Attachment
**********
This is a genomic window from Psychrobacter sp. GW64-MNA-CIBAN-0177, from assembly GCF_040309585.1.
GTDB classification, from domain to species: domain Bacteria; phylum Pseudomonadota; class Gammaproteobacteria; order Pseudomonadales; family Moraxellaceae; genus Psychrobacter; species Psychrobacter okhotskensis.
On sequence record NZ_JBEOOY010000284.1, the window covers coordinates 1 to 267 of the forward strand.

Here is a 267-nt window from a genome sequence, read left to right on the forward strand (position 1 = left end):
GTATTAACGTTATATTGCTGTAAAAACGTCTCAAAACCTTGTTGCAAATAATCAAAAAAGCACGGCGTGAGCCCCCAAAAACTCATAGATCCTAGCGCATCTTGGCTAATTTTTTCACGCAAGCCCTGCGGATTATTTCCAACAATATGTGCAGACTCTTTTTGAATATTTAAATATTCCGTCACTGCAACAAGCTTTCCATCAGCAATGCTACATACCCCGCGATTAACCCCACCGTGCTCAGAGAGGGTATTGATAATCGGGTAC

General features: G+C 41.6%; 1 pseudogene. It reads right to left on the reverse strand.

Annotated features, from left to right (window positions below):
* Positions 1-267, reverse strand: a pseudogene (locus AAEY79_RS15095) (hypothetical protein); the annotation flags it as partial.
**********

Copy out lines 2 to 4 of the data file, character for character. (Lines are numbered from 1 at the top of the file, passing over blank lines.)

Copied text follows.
GTDB classification, from domain to species: domain Bacteria; phylum Pseudomonadota; class Gammaproteobacteria; order Pseudomonadales; family Moraxellaceae; genus Psychrobacter; species Psychrobacter okhotskensis.
On sequence record NZ_JBEOOY010000284.1, the window covers coordinates 1 to 267 of the forward strand.

Here is a 267-nt window from a genome sequence, read left to right on the forward strand (position 1 = left end):